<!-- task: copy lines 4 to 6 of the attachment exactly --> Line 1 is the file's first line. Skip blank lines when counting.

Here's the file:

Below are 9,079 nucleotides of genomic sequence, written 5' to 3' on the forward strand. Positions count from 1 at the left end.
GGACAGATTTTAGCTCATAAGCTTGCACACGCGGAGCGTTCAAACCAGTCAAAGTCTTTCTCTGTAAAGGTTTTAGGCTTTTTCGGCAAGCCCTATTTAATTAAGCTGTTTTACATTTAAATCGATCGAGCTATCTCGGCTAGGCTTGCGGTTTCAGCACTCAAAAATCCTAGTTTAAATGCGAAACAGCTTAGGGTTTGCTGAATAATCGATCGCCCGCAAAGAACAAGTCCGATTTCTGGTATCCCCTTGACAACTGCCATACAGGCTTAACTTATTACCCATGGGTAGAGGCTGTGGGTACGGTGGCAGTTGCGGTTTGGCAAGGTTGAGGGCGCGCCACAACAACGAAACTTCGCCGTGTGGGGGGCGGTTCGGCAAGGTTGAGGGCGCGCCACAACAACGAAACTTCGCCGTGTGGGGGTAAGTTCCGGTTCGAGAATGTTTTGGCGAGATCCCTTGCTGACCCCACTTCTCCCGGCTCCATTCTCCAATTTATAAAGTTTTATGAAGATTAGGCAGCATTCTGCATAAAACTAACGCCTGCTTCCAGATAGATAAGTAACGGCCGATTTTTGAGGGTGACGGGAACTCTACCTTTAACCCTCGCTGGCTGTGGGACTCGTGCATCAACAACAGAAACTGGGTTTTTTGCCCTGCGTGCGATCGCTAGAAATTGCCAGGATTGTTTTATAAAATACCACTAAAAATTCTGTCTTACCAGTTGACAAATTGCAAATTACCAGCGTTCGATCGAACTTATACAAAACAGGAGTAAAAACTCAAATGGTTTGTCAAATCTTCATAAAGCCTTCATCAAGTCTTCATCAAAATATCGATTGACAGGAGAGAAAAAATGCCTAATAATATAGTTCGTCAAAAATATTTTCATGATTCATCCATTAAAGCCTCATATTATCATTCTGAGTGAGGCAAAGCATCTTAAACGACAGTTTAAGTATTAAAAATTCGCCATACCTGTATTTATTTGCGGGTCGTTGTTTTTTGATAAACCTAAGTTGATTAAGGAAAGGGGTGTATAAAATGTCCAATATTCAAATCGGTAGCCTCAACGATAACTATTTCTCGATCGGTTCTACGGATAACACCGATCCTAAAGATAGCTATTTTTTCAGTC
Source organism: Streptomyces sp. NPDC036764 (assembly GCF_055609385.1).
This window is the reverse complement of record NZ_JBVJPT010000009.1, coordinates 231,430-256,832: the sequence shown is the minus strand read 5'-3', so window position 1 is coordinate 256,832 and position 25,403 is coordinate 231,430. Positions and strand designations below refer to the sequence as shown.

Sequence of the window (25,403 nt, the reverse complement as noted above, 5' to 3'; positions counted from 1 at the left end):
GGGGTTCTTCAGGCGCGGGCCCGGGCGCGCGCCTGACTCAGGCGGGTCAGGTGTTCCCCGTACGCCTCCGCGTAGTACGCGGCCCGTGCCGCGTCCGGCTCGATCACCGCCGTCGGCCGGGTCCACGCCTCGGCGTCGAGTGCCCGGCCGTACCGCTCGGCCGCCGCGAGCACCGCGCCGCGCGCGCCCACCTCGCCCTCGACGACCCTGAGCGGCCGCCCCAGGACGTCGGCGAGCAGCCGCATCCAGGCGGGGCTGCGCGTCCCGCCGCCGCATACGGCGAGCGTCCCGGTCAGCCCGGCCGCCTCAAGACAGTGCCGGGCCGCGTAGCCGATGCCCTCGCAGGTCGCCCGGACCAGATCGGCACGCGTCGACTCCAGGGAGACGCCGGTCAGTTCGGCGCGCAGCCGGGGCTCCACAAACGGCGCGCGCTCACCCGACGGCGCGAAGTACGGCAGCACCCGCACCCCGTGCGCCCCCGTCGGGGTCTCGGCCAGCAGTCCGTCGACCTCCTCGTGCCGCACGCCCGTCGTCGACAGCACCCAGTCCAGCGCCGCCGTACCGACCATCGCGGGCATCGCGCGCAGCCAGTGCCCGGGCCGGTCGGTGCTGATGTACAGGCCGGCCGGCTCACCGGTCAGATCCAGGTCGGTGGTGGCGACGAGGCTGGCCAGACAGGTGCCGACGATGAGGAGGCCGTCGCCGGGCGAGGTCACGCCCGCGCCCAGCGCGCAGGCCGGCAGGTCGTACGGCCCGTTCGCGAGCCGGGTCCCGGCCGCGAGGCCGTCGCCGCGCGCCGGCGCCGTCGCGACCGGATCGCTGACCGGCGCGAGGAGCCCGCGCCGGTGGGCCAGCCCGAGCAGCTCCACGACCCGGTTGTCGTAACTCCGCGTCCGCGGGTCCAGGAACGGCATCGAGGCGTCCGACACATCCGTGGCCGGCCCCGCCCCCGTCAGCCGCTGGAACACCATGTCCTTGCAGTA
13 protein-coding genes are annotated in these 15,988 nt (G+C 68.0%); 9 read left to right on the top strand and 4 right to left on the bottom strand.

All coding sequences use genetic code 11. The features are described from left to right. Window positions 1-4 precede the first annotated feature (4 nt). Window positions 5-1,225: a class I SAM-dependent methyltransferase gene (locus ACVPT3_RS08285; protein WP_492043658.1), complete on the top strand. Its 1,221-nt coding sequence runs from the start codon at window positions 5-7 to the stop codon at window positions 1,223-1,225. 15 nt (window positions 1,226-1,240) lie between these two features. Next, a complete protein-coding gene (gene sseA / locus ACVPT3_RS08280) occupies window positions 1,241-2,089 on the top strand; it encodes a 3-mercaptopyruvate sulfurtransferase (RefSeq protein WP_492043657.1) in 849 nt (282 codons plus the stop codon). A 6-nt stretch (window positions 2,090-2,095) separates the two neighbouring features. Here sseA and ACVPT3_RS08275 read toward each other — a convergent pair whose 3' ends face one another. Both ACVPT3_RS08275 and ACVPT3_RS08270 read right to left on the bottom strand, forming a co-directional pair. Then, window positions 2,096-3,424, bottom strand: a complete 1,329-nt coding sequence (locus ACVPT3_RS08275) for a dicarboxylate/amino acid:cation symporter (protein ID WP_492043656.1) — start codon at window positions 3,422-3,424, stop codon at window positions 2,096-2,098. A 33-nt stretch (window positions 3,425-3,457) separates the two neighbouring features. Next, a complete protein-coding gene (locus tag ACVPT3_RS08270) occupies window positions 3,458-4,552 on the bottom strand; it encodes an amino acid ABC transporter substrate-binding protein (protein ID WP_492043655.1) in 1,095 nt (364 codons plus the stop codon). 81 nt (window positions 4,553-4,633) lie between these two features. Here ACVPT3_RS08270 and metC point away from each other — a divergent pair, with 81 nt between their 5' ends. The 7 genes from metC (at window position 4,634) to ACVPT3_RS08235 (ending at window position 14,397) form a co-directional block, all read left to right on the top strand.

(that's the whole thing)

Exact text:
This window is the reverse complement of record NZ_JBVJPT010000009.1, coordinates 231,430-256,832: the sequence shown is the minus strand read 5'-3', so window position 1 is coordinate 256,832 and position 25,403 is coordinate 231,430. Positions and strand designations below refer to the sequence as shown.

Sequence of the window (25,403 nt, the reverse complement as noted above, 5' to 3'; positions counted from 1 at the left end):
GGGGTTCTTCAGGCGCGGGCCCGGGCGCGCGCCTGACTCAGGCGGGTCAGGTGTTCCCCGTACGCCTCCGCGTAGTACGCGGCCCGTGCCGCGTCCGGCTCGATCACCGCCGTCGGCCGGGTCCACGCCTCGGCGTCGAGTGCCCGGCCGTACCGCTCGGCCGCCGCGAGCACCGCGCCGCGCGCGCCCACCTCGCCCTCGACGACCCTGAGCGGCCGCCCCAGGACGTCGGCGAGCAGCCGCATCCAGGCGGGGCTGCGCGTCCCGCCGCCGCATACGGCGAGCGTCCCGGTCAGCCCGGCCGCCTCAAGACAGTGCCGGGCCGCGTAGCCGATGCCCTCGCAGGTCGCCCGGACCAGATCGGCACGCGTCGACTCCAGGGAGACGCCGGTCAGTTCGGCGCGCAGCCGGGGCTCCACAAACGGCGCGCGCTCACCCGACGGCGCGAAGTACGGCAGCACCCGCACCCCGTGCGCCCCCGTCGGGGTCTCGGCCAGCAGTCCGTCGACCTCCTCGTGCCGCACGCCCGTCGTCGACAGCACCCAGTCCAGCGCCGCCGTACCGACCATCGCGGGCATCGCGCGCAGCCAGTGCCCGGGCCGGTCGGTGCTGATGTACAGGCCGGCCGGCTCACCGGTCAGATCCAGGTCGGTGGTGGCGACGAGGCTGGCCAGACAGGTGCCGACGATGAGGAGGCCGTCGCCGGGCGAGGTCACGCCCGCGCCCAGCGCGCAGGCCGGCAGGTCGTACGGCCCGTTCGCGAGCCGGGTCCCGGCCGCGAGGCCGTCGCCGCGCGCCGGCGCCGTCGCGACCGGATCGCTGACCGGCGCGAGGAGCCCGCGCCGGTGGGCCAGCCCGAGCAGCTCCACGACCCGGTTGTCGTAACTCCGCGTCCGCGGGTCCAGGAACGGCATCGAGGCGTCCGACACATCCGTGGCCGGCCCCGCCCCCGTCAGCCGCTGGAACACCATGTCCTTGCAGTA